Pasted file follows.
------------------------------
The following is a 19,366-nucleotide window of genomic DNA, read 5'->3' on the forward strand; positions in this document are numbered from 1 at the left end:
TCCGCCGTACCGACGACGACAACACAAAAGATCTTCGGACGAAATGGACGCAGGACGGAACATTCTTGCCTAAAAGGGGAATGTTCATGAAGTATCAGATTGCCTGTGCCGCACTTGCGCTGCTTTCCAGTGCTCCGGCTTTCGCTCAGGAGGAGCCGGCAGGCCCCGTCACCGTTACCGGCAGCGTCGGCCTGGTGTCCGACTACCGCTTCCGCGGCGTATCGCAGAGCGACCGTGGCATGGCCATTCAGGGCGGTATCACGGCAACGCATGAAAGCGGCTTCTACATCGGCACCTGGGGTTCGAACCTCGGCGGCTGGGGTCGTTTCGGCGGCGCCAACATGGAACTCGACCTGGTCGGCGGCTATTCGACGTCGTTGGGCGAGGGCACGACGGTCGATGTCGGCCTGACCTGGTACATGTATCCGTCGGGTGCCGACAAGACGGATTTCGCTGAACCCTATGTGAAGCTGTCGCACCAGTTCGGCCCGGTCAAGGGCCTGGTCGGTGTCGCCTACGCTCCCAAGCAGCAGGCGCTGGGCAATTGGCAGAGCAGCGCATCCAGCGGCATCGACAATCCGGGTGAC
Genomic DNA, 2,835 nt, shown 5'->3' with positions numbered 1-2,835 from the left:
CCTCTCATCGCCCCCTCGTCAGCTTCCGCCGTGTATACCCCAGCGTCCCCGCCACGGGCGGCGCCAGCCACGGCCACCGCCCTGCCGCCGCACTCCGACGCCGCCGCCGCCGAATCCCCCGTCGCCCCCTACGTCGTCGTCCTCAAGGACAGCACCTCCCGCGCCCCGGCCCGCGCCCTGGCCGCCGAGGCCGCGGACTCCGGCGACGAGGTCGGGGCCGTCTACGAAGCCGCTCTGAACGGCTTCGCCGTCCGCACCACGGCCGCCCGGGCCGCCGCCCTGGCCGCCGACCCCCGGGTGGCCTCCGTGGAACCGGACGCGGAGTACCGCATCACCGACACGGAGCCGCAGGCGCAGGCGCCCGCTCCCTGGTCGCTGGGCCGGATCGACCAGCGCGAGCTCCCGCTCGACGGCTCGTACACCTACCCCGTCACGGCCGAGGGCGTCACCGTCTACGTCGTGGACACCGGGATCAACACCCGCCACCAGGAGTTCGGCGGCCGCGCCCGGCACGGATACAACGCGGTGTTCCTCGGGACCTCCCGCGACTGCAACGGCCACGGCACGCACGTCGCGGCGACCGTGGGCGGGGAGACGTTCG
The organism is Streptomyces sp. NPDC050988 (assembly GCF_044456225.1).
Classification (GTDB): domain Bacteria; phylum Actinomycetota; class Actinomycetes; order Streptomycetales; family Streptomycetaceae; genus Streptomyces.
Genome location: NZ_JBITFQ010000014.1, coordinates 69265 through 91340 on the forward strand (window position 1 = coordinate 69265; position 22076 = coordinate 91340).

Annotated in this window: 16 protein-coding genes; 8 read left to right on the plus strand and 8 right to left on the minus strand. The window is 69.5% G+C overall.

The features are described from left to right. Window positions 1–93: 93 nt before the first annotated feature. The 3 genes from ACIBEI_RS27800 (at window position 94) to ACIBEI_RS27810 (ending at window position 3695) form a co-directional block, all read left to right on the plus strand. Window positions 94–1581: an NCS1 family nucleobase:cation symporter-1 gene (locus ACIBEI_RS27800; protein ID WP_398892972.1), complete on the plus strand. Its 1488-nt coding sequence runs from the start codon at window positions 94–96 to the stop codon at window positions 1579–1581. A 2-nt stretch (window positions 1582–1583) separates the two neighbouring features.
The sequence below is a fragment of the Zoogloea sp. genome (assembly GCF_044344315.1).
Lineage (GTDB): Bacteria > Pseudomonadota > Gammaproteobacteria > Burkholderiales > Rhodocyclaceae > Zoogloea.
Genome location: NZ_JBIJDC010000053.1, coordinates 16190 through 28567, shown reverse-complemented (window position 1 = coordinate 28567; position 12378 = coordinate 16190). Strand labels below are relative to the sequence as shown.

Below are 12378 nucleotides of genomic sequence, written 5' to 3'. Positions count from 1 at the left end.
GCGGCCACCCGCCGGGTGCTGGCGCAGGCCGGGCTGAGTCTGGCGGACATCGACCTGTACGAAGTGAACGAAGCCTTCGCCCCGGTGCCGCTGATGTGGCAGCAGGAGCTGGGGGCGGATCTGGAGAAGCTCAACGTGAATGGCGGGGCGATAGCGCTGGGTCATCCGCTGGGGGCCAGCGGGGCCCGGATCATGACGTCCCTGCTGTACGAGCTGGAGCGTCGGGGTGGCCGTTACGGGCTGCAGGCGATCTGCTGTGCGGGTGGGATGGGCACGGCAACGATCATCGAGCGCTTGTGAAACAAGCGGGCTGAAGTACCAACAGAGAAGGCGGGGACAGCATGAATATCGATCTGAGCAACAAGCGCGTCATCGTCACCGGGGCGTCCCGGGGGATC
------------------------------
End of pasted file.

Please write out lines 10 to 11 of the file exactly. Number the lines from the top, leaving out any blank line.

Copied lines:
The sequence below is a fragment of the Zoogloea sp. genome (assembly GCF_044344315.1).
Lineage (GTDB): Bacteria > Pseudomonadota > Gammaproteobacteria > Burkholderiales > Rhodocyclaceae > Zoogloea.